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Fact Sheet

Buying in the Bahamas

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The good news about buying property in the Bahamas:

Yes, non-Bahamians can buy property in the Bahamas. Unlike many countries, you do not need to bring in a local partner, and you can own full title, not just a leasehold.

Bahamian law requires that the buyer and the seller each hire a lawyer to represent them. The lawyers are paid a fixed percentage of the selling price, and they handle the process of ensuring the title is clear and that the transfer is recorded properly. Unlike in the U.S., where real estate brokers are needed to do the paperwork, realtors in the Bahamas are just responsible for property marketing, and are not needed in a "for sale by owner" situation.

Clear title is important when purchasing a property. Much of the land in the outer islands is owned communally by a multigenerational family rather than by an individual, so transfering title can be very complex, time consuming, and uncertain. Andromar's title has been held in individual, non-Bahamian ownership for more than twenty years.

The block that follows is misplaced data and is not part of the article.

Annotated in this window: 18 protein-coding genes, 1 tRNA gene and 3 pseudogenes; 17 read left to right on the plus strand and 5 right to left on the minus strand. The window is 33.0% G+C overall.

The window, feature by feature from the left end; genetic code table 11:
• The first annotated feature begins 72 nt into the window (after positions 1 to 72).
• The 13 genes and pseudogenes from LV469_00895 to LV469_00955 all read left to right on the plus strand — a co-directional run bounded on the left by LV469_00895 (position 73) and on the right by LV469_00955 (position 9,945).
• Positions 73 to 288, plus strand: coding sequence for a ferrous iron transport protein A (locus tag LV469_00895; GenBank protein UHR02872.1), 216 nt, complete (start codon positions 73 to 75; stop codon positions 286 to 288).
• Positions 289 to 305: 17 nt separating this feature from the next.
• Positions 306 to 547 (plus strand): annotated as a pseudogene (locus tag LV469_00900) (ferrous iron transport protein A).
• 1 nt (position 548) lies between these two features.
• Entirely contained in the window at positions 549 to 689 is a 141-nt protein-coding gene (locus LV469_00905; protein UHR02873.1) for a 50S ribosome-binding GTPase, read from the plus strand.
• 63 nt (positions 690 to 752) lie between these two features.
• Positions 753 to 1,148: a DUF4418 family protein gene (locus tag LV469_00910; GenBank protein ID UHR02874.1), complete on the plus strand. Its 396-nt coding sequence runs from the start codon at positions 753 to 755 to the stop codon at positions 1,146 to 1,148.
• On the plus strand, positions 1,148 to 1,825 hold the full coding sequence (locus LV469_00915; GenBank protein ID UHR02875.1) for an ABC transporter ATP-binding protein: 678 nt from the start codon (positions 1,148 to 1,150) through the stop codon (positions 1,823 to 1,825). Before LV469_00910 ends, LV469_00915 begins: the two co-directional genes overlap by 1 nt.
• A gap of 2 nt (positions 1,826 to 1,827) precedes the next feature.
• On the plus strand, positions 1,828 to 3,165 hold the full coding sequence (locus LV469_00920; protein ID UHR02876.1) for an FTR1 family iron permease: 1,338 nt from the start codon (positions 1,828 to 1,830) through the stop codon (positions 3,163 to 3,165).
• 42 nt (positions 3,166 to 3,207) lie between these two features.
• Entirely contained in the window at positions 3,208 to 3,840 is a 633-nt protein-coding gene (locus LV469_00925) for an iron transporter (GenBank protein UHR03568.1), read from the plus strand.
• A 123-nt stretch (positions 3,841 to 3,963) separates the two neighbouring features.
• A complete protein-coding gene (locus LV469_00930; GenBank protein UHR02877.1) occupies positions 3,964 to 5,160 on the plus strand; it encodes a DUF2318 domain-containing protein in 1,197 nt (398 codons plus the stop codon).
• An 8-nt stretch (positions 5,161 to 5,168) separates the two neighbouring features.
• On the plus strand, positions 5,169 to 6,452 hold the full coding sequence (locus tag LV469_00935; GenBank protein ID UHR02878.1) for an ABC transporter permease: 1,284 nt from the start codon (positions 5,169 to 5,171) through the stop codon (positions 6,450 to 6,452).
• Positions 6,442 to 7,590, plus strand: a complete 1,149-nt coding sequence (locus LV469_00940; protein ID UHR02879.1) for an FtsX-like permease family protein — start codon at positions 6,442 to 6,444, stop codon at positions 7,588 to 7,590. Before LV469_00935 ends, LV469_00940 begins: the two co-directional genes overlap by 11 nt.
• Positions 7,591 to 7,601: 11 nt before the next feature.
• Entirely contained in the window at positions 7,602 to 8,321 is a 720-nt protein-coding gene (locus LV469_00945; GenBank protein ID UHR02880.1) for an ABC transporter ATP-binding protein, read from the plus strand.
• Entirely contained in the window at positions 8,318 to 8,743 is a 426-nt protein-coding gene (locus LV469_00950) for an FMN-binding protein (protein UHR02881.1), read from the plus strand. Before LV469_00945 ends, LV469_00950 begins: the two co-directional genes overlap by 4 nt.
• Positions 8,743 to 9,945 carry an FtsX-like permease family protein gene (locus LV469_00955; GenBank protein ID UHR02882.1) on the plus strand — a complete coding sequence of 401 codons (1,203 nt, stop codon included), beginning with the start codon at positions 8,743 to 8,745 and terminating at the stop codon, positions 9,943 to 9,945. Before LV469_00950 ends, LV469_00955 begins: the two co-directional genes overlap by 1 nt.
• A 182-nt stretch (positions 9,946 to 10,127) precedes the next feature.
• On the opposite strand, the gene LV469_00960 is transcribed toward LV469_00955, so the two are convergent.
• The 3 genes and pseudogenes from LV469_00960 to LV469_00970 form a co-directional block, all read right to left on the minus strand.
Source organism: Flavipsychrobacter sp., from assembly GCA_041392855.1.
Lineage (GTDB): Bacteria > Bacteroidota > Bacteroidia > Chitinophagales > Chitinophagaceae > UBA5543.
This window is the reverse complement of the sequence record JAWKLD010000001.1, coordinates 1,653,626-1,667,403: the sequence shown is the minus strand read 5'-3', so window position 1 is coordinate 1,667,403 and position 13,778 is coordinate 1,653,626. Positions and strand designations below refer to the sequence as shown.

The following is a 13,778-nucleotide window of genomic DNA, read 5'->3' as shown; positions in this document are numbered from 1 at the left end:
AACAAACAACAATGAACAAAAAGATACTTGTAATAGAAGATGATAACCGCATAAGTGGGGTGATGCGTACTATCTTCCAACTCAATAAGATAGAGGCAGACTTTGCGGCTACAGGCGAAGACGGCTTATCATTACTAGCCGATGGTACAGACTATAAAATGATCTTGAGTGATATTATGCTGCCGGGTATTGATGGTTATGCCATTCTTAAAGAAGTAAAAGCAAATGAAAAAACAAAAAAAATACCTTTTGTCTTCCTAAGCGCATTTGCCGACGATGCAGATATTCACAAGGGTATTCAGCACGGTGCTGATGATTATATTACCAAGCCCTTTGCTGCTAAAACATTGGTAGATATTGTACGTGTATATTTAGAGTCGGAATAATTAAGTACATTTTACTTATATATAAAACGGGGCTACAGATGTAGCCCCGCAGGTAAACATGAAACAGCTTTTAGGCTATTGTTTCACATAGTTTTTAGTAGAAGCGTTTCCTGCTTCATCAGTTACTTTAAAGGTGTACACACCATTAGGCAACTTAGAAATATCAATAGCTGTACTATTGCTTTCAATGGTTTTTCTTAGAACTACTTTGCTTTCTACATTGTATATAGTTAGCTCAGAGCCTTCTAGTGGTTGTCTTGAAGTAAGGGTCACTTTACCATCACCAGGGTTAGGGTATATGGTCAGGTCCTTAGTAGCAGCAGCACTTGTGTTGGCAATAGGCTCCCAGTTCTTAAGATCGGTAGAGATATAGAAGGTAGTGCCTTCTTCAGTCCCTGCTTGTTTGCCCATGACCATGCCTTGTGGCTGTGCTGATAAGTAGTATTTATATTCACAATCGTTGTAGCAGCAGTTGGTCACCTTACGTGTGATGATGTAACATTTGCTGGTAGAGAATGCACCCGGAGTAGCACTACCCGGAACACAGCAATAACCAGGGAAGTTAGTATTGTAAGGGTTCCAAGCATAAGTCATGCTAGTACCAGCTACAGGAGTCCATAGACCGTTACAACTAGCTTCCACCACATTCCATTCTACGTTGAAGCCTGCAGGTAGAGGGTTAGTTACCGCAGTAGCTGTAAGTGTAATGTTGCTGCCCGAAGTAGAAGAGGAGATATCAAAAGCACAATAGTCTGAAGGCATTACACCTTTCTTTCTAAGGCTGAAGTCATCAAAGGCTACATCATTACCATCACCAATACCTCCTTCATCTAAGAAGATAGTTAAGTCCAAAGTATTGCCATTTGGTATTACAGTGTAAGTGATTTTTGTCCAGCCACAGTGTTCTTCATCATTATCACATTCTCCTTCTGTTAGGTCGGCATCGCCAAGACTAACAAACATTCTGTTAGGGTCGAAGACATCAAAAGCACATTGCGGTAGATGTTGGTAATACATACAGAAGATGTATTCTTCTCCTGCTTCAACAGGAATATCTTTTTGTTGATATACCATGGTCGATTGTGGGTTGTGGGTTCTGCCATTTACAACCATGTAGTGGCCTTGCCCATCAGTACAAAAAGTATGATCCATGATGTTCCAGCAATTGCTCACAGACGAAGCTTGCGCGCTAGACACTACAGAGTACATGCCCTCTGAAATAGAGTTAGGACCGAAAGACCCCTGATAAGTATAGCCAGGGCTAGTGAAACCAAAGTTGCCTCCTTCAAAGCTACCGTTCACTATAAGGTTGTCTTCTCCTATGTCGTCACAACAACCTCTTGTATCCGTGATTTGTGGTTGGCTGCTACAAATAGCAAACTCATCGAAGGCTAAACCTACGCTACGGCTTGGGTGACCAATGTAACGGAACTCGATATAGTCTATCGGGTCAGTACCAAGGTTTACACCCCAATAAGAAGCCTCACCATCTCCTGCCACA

There is a sales tax, called "stamp tax", paid to the government based on the price of the property: the rate depends on the price of the property. The tax may be paid by buyer, seller, or shared. After you purchase your property, the rate of property tax you pay will depend on wehther the property is land or built, a residence or rental, the property value, and your residency status.

The Bahamas Handbook is an invaluable resource published annually that contains the most reliable information on all aspects of life and business in the Bahamas, including laws, licenses, duties, taxes, and contact information for all government offices: see